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Park-ageddon

Students entering their spring semester at Palomar were welcomed with a slew of construction and rerouted driving lanes on the campus student parking lots.

The first few weeks of a new semester on campus brings with it an influx of students and the hunt for an available parking space in the congested student lots around the campus perimeter. Out of the five student lots available, none was hit more than Lot 12, losing nearly half of its available spaces to construction. Projects such as the campus’ new Learning Resource Center and the upcoming build of a new parking structure in the location of the former Child Development Center are the cause of loss spaces.

Palomar freshman Stefan Einodei, an 18-year-old Engineering student, and Jadyn Flores, an 18-year-old American Sign Language student, were hit with this dilemma as they entered Lot 12 through the Las Posas entrance on the first day of the semester.

“If you come early enough (parking) its fine,” Einodei said. “We live an hour away, so we’ve been leaving at 7 a.m. and it sucks. Finding parking is really hard if you get here a little later.”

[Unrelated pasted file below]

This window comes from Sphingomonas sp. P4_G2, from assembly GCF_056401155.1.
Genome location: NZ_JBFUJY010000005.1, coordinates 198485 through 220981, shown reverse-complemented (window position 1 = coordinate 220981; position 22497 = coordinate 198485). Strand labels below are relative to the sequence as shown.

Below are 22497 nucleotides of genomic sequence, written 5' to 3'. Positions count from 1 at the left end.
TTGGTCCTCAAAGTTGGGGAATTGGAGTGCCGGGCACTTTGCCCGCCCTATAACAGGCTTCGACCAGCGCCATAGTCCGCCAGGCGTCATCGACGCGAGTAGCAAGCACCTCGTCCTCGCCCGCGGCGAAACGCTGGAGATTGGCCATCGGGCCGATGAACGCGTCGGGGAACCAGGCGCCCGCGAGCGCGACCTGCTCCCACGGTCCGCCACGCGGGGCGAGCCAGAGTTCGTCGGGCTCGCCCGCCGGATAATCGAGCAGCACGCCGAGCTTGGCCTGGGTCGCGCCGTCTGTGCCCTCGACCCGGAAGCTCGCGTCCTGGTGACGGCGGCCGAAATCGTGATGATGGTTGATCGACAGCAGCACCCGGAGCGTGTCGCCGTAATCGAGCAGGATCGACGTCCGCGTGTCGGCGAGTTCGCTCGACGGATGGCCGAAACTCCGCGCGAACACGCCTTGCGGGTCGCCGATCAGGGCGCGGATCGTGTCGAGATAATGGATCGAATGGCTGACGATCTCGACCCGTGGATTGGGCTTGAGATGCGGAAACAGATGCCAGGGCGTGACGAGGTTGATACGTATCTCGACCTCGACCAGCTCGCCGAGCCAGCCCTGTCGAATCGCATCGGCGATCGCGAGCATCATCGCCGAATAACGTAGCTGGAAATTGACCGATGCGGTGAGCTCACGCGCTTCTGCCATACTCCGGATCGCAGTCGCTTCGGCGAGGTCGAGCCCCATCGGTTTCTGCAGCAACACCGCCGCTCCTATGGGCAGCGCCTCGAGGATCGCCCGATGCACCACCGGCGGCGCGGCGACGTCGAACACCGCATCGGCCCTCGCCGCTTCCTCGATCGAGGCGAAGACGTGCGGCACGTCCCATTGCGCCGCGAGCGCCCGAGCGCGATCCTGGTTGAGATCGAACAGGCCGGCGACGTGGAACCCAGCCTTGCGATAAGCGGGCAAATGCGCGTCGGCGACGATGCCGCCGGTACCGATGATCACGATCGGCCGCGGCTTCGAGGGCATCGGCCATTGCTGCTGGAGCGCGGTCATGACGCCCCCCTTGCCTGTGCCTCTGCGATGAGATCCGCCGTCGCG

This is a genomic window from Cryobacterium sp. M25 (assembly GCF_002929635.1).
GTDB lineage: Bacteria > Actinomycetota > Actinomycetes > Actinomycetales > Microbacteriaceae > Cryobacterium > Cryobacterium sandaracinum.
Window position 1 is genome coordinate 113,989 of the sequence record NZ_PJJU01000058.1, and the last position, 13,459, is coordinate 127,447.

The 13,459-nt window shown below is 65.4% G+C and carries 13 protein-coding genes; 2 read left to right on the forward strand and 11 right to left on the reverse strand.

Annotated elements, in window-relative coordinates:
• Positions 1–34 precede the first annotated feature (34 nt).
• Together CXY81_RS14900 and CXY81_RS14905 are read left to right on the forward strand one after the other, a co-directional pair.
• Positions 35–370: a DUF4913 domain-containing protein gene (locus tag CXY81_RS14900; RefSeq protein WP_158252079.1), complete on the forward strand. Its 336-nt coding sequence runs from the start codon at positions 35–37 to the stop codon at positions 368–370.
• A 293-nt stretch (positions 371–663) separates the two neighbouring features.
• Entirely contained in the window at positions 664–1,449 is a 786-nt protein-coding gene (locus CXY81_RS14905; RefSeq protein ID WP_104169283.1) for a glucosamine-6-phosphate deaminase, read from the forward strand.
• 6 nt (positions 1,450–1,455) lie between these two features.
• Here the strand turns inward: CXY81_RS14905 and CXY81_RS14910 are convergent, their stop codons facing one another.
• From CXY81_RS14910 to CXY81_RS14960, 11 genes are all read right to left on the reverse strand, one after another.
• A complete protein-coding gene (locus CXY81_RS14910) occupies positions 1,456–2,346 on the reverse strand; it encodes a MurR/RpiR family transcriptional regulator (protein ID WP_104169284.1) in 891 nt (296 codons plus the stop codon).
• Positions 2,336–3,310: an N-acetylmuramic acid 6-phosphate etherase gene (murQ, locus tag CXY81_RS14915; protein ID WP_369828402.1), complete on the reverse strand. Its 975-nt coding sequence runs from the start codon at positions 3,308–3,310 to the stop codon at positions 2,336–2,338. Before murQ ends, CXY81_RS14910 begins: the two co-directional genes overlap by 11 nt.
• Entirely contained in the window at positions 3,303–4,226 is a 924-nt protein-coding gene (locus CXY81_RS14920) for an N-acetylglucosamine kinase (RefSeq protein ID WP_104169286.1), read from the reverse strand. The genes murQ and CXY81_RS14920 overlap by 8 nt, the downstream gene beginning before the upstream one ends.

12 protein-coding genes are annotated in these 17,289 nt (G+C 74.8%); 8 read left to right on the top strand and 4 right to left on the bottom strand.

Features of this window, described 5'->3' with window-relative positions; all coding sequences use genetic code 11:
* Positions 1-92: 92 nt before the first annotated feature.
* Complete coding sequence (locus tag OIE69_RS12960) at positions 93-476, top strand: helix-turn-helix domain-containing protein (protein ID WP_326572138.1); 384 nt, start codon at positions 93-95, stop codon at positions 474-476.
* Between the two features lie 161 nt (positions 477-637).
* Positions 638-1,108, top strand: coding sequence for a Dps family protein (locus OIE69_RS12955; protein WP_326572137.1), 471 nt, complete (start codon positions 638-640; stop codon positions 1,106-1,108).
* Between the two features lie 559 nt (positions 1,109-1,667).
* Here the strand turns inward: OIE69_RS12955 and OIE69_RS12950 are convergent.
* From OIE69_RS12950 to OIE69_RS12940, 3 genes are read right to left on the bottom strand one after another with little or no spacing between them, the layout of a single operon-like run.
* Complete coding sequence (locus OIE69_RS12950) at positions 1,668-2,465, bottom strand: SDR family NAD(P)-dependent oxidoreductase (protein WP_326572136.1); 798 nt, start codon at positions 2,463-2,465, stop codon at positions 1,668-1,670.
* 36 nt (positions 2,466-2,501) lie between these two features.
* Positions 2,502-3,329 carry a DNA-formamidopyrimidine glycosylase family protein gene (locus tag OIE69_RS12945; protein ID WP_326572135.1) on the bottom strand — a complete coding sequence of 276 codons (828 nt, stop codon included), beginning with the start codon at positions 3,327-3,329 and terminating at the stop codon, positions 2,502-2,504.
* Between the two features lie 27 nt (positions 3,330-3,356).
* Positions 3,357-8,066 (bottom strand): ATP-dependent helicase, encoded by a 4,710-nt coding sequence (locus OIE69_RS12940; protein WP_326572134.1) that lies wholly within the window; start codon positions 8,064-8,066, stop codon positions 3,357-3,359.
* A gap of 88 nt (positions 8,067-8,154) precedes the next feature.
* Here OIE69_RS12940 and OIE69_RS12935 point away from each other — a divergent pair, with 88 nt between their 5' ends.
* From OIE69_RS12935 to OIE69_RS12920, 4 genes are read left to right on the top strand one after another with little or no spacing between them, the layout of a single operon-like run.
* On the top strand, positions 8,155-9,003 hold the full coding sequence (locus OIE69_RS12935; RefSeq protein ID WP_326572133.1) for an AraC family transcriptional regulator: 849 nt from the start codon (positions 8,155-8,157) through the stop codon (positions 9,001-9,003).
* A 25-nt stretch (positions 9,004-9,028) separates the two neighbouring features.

Flores added that due to leaving later they were left searching for the last available spaces in Lot 9 at the Borden Road entrance at 8 a.m.

Many students are faced with the same outcome as Police Sergeant Chris Moore explained through email that all student lots, except for Lot 14, were at capacity from 8 a.m. to 10 a.m. on Tuesday through Thursday the first week of school.

Moore and Campus Police have taken steps in best managing the influx of student drivers such as manual traffic control, adjusted traffic patterns, and courtesy shuttles for students.

Director of Facilities Chris Miller added that temporary lots were created for overflow parking at the site of the former baseball field off Comet Circle and a lot behind Chevron across from Lot 15. Miller said through email that these lots are to aid in the offset of the more than 3,400 student parking spaces currently available or impacted by construction.

The college is working with the city of San Marcos in investigating a nearby vacant lot to use as additional parking where a future shuttle service with Campus Police could be offered in the near future.

Moore emphasized that the first two weeks of the semester is focused on the educational component of the college, only citing six drivers and issuing 40 warnings the first week of school. However, this week moving forward students are encouraged to follow parking policies with the upcoming increase in enforcement.

Until traffic winds down and the new parking garage is completed years from now Flores would like to see closer parking spots and more of them.

“There’s a lot of good staff parking, maybe we can share a little bit of that?” Einodei said.

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